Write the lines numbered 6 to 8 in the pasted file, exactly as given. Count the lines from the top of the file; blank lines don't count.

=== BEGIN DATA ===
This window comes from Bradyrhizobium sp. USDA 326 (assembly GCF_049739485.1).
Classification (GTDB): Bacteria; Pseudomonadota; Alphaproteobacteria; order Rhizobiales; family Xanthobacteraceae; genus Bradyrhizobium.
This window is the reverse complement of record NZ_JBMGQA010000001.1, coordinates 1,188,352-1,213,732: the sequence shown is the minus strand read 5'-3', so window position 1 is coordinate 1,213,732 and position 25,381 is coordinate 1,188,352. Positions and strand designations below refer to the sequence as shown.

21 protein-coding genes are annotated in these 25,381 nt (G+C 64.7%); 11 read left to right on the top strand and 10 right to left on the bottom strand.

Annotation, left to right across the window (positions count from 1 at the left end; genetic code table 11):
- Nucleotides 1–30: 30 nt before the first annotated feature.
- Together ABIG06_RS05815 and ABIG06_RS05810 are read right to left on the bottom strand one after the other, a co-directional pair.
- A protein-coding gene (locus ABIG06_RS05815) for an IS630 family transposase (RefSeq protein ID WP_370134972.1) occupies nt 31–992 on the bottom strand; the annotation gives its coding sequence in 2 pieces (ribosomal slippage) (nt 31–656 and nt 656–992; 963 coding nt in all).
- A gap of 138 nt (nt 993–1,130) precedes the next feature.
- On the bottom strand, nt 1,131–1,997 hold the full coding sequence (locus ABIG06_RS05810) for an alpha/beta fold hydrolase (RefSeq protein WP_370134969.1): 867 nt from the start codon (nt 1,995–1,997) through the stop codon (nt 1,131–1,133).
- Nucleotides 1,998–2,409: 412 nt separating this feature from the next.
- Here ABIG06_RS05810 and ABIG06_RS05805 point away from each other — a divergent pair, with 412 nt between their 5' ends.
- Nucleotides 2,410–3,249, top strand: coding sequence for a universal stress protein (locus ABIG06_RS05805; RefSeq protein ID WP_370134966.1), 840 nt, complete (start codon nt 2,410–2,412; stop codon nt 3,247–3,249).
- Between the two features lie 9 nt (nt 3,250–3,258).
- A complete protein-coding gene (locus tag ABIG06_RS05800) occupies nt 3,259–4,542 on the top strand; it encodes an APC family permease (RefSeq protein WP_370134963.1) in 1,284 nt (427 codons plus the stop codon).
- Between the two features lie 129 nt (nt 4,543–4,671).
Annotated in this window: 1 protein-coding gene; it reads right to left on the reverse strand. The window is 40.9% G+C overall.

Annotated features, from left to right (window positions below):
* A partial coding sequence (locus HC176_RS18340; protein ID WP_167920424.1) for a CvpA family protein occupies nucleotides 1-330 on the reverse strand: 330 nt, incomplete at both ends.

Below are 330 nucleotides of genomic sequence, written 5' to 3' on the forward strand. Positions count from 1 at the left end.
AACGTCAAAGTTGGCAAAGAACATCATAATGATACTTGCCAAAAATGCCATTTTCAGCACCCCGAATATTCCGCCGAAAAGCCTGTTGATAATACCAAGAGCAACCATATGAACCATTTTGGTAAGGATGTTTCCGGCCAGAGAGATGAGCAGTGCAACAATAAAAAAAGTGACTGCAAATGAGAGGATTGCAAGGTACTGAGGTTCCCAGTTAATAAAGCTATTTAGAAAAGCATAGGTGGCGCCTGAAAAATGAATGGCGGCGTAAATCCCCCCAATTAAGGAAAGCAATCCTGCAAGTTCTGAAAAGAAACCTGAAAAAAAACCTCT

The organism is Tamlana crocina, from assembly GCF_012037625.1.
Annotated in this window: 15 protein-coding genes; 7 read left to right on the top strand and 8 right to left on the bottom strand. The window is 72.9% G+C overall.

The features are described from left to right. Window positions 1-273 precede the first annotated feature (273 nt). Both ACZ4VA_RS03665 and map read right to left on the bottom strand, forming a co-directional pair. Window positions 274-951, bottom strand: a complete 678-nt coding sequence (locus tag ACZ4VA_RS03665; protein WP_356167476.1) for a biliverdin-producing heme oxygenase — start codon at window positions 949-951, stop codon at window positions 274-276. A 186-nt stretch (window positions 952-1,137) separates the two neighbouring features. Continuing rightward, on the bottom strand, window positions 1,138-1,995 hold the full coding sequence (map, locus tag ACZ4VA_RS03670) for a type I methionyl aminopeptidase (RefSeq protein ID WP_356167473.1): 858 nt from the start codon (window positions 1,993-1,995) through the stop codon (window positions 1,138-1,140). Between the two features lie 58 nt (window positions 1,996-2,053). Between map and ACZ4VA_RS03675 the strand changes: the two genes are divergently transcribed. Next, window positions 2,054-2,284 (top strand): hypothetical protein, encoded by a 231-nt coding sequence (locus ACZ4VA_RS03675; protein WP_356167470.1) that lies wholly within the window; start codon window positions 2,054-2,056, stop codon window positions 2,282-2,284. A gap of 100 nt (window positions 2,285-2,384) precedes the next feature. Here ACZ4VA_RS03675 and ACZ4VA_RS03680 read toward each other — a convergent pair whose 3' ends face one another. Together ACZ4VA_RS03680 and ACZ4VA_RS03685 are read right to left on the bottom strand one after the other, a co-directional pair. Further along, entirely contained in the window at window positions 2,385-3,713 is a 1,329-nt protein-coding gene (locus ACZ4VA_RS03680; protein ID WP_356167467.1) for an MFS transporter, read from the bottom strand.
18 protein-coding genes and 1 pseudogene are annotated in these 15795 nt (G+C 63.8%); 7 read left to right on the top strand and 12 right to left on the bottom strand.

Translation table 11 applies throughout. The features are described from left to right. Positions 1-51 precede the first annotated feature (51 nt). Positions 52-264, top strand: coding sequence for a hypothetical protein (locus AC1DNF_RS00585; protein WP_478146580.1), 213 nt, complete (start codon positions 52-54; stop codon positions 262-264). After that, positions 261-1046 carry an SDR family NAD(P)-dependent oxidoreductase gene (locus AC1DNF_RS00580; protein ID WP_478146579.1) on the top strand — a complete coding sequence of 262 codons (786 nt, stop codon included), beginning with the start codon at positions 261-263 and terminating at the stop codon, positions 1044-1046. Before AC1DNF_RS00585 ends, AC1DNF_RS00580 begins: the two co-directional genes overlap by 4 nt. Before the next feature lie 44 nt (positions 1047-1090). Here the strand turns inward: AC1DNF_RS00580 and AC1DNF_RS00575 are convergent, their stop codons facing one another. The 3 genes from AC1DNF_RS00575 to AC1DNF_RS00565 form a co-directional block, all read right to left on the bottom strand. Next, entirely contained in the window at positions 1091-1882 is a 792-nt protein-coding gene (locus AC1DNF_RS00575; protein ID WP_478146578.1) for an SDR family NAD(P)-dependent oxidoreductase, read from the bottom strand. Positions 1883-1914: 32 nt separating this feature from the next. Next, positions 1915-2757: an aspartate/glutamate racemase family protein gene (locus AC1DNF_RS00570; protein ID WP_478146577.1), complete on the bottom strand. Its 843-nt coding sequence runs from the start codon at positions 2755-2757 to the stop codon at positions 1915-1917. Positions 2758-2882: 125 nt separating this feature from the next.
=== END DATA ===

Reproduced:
- Nucleotides 1–30: 30 nt before the first annotated feature.
- Together ABIG06_RS05815 and ABIG06_RS05810 are read right to left on the bottom strand one after the other, a co-directional pair.
- A protein-coding gene (locus ABIG06_RS05815) for an IS630 family transposase (RefSeq protein ID WP_370134972.1) occupies nt 31–992 on the bottom strand; the annotation gives its coding sequence in 2 pieces (ribosomal slippage) (nt 31–656 and nt 656–992; 963 coding nt in all).